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Direct Instruction Lesson Plan Template

Grade: Post-High School Subject: Work Conflicts Teacher: Lundstrom/Wylie
Unit: Career Exploration Approximate time: 20-30
Lesson: Practice Resolving
Conflicts at Work
Standards/Indicators: (Common Core, NETS *T, NETS* S, CEC)
Present information, findings, and supporting evidence clearly, concisely, and logically
such that listeners can follow the line of reasoning and the organization, development,
substance, and style are appropriate to purpose, audience, and task.
Materials needed: Transitions curriculum worksheets
Video clip (http://www.youtube.com/watch?v=gA8CVNBBIG8) and computer setup
The student will be able to: effectively discuss how to solve a conflict at work.

How student will reach objective: The teacher will model behaviors for students,
students will practice via worksheet alongside teacher, and then students will complete
role play independently.

How I will measure mastery of the objective: TSW complete successful conflict
resolution steps 2/3 times during guided and independent practice.


Anticipatory Set: Students will watch a video clip from The Office where a staff
member gets in conflict with his boss. (4-5min mark of YouTube clip)

Stating the Objective in student language: Today, we are teaching you about solving
conflicts between you and your boss.

Rationale of lesson in student language: As you begin to complete work placements,
you will realize that conflicts with a boss can sometimes be different from conflicts with a
friend or parent. These are important skills to learn before getting a job!

The Gradual Release of Responsibility in the Lesson

BODY OF LESSON: (I do or Teacher Does)

Input: How is teacher going to teach the lesson?
Students will discuss an example of a time they were in conflict with someone older
than them. We will pair one teacher: one student to discuss.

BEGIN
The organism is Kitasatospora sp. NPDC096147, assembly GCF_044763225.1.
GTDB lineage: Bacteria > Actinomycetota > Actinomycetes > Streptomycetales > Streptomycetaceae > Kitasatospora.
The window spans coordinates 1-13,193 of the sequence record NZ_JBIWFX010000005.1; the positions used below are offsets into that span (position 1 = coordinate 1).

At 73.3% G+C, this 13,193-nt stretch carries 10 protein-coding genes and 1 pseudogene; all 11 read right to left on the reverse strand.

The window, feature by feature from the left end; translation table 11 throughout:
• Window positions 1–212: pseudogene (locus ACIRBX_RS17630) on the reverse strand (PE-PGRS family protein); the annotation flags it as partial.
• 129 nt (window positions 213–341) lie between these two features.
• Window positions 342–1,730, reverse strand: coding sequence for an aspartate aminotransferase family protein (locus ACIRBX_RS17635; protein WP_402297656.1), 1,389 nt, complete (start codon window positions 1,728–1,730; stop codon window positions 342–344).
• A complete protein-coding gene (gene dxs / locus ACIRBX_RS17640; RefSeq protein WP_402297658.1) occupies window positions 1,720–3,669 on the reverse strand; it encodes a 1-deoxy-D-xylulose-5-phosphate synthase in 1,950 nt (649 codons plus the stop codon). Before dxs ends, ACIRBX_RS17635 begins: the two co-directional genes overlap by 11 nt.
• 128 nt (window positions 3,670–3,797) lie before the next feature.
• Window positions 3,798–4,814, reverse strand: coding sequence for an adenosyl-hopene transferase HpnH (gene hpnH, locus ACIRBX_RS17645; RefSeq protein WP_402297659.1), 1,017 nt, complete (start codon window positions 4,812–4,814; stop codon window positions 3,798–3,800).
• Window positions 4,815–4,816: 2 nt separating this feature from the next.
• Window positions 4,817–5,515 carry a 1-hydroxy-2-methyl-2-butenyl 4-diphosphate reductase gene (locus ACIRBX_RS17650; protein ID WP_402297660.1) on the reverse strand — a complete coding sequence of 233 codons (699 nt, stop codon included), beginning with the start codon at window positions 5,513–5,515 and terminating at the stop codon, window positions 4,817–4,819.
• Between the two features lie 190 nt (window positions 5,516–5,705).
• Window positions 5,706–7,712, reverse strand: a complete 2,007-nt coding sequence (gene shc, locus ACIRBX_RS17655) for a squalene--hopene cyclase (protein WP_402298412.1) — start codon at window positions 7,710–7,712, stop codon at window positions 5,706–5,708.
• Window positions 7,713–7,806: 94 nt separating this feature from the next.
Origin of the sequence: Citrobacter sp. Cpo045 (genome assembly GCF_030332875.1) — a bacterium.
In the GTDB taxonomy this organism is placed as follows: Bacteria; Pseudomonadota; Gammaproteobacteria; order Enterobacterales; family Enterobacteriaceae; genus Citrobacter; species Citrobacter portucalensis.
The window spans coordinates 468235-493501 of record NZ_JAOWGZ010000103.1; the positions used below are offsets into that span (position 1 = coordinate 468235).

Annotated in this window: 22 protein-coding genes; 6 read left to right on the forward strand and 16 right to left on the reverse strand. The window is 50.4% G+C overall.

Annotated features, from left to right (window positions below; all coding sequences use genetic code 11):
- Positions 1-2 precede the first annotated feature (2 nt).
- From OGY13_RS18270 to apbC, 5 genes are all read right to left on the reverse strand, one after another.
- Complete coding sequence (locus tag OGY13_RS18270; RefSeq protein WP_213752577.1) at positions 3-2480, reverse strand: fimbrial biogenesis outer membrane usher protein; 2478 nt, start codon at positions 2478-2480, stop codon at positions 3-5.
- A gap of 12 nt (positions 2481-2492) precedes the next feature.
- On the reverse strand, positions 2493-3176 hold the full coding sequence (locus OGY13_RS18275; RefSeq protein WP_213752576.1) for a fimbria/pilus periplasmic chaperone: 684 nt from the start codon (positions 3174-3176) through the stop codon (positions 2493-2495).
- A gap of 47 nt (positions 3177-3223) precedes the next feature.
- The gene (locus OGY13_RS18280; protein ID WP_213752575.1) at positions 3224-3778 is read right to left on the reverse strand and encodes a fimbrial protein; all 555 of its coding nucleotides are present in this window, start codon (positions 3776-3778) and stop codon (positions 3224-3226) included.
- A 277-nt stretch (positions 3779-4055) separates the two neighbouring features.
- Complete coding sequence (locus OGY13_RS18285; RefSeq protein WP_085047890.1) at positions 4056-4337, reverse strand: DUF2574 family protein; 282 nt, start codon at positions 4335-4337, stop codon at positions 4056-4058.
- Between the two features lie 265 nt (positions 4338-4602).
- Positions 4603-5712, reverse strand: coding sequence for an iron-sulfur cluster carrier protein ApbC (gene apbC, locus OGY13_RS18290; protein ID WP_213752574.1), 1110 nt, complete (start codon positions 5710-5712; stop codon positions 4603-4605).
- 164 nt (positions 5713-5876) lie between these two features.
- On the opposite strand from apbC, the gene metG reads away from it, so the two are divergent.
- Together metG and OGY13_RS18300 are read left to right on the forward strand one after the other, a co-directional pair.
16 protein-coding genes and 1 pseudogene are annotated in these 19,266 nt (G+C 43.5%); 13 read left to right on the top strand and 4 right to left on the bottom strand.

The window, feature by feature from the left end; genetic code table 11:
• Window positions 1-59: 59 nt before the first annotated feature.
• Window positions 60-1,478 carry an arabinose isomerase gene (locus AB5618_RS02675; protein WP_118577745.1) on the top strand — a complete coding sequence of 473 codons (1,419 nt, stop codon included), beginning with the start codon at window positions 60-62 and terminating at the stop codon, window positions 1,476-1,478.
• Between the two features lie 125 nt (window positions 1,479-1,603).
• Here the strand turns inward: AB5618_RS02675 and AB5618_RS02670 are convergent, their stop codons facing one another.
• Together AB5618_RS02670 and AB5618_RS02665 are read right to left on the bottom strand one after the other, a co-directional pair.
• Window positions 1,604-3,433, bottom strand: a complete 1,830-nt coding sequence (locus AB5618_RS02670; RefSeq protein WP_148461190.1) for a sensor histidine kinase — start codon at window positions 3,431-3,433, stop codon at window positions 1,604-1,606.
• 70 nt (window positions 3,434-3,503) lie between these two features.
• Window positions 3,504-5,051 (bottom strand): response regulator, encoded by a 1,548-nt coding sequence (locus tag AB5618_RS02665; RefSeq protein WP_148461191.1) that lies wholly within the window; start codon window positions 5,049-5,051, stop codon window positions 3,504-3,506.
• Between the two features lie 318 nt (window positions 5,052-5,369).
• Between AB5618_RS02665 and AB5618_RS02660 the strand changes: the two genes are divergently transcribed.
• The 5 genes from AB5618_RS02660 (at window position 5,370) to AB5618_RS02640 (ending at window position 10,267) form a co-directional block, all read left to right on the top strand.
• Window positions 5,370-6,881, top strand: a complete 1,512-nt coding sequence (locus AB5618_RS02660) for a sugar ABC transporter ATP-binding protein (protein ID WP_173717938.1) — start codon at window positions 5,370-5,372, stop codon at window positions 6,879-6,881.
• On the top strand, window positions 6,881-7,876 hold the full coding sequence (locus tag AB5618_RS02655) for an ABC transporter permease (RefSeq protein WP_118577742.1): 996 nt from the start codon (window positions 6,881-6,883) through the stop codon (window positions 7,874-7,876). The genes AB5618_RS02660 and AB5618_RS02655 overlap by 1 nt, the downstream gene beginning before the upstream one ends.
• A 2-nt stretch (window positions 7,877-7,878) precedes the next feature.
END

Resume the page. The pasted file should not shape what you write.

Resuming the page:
After the discussion, the teacher will introduce the 4 steps to Conflict Resolution
(worksheet) and read through the worksheet.
Next, the teacher will discuss a time that they had a conflict with their boss.

Modeling: Show examples to students
The teacher will explain her thought process (thinking out loud) of how the situation
went (successfully) and the four steps it took to go through this process. The teacher
will be sure to point out how the thought process directly related to the 4 steps

Checking for understanding: Ask the student general questions about if he/she
understands the examples. Reteach if student does not understand
The teacher will now give another problem/solution steps, and the students will find the
4 steps within the solution process. Student and teacher will pair-share to confirm that
the steps are accurate, and clarify if needed.

Guided Practice (we do it together)
1.) Give a problem.
2.) See if student and you can do problem together. Reteach if the student does
not do the problems correctly.
Students will be given the Resolving Conflicts worksheet and asked to work
with their teacher pair on the Sara problem (#1). Students will be asked to solve
by themselves, but will be given teacher support and clarification if needed.

Independent Practice: (student does it by himself)
After both students have completed their guided problem, the students will be
asked to do #2-3 on their own, checking with the other students to confirm after
completing the worksheet.


Closure statement and what was learned today:
Today, we talked about conflict resolution with a boss or coworker. The video
shows how the boss from earlier today solved his problem with his coworker.
Even if you dont follow the script, you can still resolve a problem with a boss.

Students will watch closing clip from Office episode where the staff member
resolves his conflict with the boss-just like we did! (19:10-19:40)

EVALUATION: (How will the teacher measure the mastery of the objectiveNEEDS
TO USE DATA, needs to match the objective, and use the Depth of Knowledge/Blooms
Students will complete 2/3 worksheet problems accurately with the four steps during
independent work time.

1.) Did the students enjoy it?

2.) What can I improve on my teaching?

3.) Did my students understand this lesson? What does the data show?

4.) What are my next steps in teaching?

Revised April 22, 2014